The Importance of Keeping Normal Green Celestial Parrotlets

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Normal Green Celestial Parrotlets are important

This article by American aviculturist Ed Moat was first published in the Parrot Society magazine Volume 51, February 2017. Following on from Hayley Baker's article Parrotlets for Beginners, this piece expands on the genetics of creating mutations, and the perils of continued inbreeding. This should prove interesting and of benefit to anyone involved in producing mutation colours of all parrot species.


Green Celestial Parrotlet 'Jasper' - © Hayley Baker

Ed Moat writes - Lately, there has been a great deal of disagreement regarding just exactly what is an example of a normal green Celestial parrotlet. Before I begin to discuss the confusion, I think it is necessary to explain the importance of the normal green in a breeding program. A normal green Celestial parrotlet is a bird free of genetic colour mutation splits.  These birds can be confirmed by producing lineage from a bloodline free of colour mutation over a series of generations. Why is it important to produce these normal greens? Because it is the genetic lineage of these birds that essentially "reset" a bloodline. 

As mentioned in so many publications, colour mutations are genetic defects. Just look up the meaning of the word mutation in the dictionary. These genetic defects can not just alter plumage colour, they can alter functioning of metabolic health (failure to thrive), diminish cardiovascular and autonomic systems, and also decrease body mass (size.)  Over the years of producing colour mutations, many breeders are now reporting lower fertility rates. The importance of producing normal greens that are free of mutation is to outcross back into a bloodline of colour mutation in order to restructure what colour mutation has diminished.  A normal green should be outcrossed into a bloodline every 2-3 generations in order to maintain size and vitality.

That all seems pretty cut and dried. So why all the confusion?  I personally feel that it is due to the labelling that some breeders give normal greens. Normal Greens are frequently labelled as 'Clean Greens' or 'Wild Greens'. Many novice breeders and potential pet families will mistakenly perceive the labelling of the 'clean green' as meaning that these birds are free of disease or illness. Although the experienced breeder understands the rationale of the labelling, it sends the wrong meaning to the general public. It may also inspire a negative connotation within the public eye when it comes to breeding parrotlets.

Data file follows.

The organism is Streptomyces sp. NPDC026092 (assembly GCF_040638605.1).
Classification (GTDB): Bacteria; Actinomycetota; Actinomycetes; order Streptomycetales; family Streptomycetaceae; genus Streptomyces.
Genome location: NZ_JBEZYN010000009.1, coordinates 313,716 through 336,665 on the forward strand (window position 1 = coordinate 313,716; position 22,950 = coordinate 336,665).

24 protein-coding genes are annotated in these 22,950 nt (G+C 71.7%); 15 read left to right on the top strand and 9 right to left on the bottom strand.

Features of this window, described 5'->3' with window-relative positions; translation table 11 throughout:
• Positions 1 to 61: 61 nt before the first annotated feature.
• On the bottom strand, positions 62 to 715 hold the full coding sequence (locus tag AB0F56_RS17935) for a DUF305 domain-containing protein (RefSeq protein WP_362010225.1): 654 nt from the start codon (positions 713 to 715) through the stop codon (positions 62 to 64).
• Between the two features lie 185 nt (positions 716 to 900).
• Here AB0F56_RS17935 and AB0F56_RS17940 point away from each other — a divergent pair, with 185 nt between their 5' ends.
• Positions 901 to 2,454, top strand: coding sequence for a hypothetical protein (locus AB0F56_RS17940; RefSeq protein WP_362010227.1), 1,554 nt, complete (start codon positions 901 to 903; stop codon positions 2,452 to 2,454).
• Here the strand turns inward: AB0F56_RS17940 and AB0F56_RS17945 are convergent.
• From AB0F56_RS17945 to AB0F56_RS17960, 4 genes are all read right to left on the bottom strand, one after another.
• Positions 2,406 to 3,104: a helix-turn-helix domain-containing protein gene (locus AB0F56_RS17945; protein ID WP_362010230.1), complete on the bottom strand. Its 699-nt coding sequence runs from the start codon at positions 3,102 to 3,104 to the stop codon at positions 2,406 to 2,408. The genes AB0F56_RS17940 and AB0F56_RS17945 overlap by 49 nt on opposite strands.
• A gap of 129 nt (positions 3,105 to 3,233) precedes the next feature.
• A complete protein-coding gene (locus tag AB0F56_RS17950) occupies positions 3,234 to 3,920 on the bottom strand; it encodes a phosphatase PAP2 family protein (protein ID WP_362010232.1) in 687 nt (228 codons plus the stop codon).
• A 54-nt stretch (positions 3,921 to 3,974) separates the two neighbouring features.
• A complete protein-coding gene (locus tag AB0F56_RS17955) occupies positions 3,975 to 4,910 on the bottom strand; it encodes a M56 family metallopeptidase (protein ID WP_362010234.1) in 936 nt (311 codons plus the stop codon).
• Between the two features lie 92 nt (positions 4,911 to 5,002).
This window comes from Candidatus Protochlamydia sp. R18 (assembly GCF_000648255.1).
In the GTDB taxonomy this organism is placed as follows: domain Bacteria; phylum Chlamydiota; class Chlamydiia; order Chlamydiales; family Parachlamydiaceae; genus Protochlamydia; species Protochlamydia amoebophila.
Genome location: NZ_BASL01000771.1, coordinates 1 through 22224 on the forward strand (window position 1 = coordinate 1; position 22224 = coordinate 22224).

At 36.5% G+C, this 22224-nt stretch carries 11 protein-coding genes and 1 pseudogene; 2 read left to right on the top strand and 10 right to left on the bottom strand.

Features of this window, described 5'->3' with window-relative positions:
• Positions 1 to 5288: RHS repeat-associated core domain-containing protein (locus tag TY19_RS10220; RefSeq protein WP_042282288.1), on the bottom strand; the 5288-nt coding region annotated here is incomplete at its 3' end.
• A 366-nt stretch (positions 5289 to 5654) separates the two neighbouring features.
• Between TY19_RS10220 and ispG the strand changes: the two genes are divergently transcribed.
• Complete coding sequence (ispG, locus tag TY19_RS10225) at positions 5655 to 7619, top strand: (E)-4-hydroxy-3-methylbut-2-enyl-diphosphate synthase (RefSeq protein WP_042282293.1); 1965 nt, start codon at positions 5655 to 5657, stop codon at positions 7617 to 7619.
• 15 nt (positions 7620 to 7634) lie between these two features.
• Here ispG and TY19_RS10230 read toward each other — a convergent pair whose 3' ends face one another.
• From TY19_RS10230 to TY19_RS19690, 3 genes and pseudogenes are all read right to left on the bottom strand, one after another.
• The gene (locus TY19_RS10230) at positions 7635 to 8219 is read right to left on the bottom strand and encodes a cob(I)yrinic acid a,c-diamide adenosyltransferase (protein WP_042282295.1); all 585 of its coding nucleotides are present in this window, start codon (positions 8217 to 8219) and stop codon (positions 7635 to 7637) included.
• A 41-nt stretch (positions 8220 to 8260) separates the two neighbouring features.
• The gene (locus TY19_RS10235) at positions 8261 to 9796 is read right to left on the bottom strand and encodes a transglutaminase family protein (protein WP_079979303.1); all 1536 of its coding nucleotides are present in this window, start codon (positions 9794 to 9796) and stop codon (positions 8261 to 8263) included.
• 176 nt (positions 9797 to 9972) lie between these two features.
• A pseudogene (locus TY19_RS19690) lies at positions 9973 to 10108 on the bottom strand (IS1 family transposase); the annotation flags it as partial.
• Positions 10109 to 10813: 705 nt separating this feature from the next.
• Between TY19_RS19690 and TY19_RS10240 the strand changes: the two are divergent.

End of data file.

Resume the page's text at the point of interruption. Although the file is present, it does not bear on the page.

Labelling Normal Greens as 'wild greens' also sends the wrong idea.  The only birds that can truly be labelled 'wild' are those that have been imported into a country directly from their wild regions of origin.  Birds that hatch in aviaries are far from being 'wild'.  Therefore, I feel 'normal green' is the best terminology.

"Wild Greens do not exist in captive breeding programs"  is a true statement.  As I mentioned above, only birds that have been imported in from their natural habitat can be termed wild. Those of us that breed normal greens have never claimed that we are attempting to breed back to the wild form.  However, the normal green birds being bred in our programs are the closest genetic examples to parrotlets found in the wild. They are not mirror-image, but they are the closest to the nominate race that are available in most captive breeding programs.  Fundamental genetic practice claims when working with mutations that you must outcross back to the nominate of a species to restructure a bloodline. Hence, the normal green that has been confirmed over generations by not producing mutations.  

"You can't guarantee that a bird will never produce a genetic mutation"  Is also a true statement.  A gene can mutate any given time, however, it is the controlled environment that governs if a mutation bloodline is set.  

"So why even consider attempting to produce normal greens if you cannot guarantee that a line can't mutate?" I can answer this question only with my own opinion.  As mentioned already, correct genetic rationale describes a mutation as a defect.  If we breed defect to defect, we essentially produce another defect.  A bird that is a visual colour mutation, or a mutation split for other colours, carries genes that can harbour congenital defects that can be passed to future offspring.  I would feel more confident outcrossing with a bird that has been confirmed over generations to be free of mutation than to breed an unconfirmed bird with possible unknown splits. Even worse would be breeding a bird coming from multi-generations of improper colour mutation line-breeding.  So basically, I am selecting what I can substantiate through my own breeding program as the healthiest bird to use when restructuring a bloodline. And how can I confidently select these birds?  By using birds that have not produced a colour mutation over several generations of selective breeding.  These birds exist in a few aviaries here in the United States.  Find a reputable source breeder, and then work on your own bloodline over generations.  I am more a person to confirm on my own turf.  Therefore, birds are confirmed in my aviary before I introduce them for restructuring.

"What if a Confirmed Normal Green is not available?" If a Confirmed Normal Green is not available, then the next best bird to use in restructuring would be a Confirmed Green Split. At no time should it be acceptable to breed a bird with unknown splits if you are attempting to maintain a strong bloodline.

"I have never had a problem breeding mutation to mutation. Proper Genetic Pairing is just a concept dreamt up by breeders that are attempting to convince the public that their breeding practices are superior."  I have lost track of how many times I have seen this statement in bird forums, with breeders claiming that proper genetic pairing is a farce.  That their birds 'look' fine.  Another proven truth in genetics is that not all congenital defects are visual. But, also the fact that a defect does not necessarily present itself at birth. It can manifest over the period of an individual lifespan or even after several generations in a bloodline.